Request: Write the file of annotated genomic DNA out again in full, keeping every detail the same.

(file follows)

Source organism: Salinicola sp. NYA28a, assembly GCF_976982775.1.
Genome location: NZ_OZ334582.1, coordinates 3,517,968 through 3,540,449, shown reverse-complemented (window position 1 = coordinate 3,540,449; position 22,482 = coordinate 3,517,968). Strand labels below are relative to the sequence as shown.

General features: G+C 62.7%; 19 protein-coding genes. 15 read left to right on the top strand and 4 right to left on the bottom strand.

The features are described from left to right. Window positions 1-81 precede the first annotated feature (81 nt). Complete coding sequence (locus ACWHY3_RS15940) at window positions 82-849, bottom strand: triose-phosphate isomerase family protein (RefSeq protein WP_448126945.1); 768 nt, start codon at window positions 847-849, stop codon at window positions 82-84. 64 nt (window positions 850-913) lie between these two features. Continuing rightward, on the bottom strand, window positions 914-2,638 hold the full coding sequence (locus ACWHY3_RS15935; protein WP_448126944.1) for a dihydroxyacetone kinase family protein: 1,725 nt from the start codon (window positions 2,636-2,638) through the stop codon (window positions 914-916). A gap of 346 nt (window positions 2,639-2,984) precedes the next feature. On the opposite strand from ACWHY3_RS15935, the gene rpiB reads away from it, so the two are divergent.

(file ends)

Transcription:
Source organism: Salinicola sp. NYA28a, assembly GCF_976982775.1.
Genome location: NZ_OZ334582.1, coordinates 3,517,968 through 3,540,449, shown reverse-complemented (window position 1 = coordinate 3,540,449; position 22,482 = coordinate 3,517,968). Strand labels below are relative to the sequence as shown.

General features: G+C 62.7%; 19 protein-coding genes. 15 read left to right on the top strand and 4 right to left on the bottom strand.

The features are described from left to right. Window positions 1-81 precede the first annotated feature (81 nt). Complete coding sequence (locus ACWHY3_RS15940) at window positions 82-849, bottom strand: triose-phosphate isomerase family protein (RefSeq protein WP_448126945.1); 768 nt, start codon at window positions 847-849, stop codon at window positions 82-84. 64 nt (window positions 850-913) lie between these two features. Continuing rightward, on the bottom strand, window positions 914-2,638 hold the full coding sequence (locus ACWHY3_RS15935; protein WP_448126944.1) for a dihydroxyacetone kinase family protein: 1,725 nt from the start codon (window positions 2,636-2,638) through the stop codon (window positions 914-916). A gap of 346 nt (window positions 2,639-2,984) precedes the next feature. On the opposite strand from ACWHY3_RS15935, the gene rpiB reads away from it, so the two are divergent.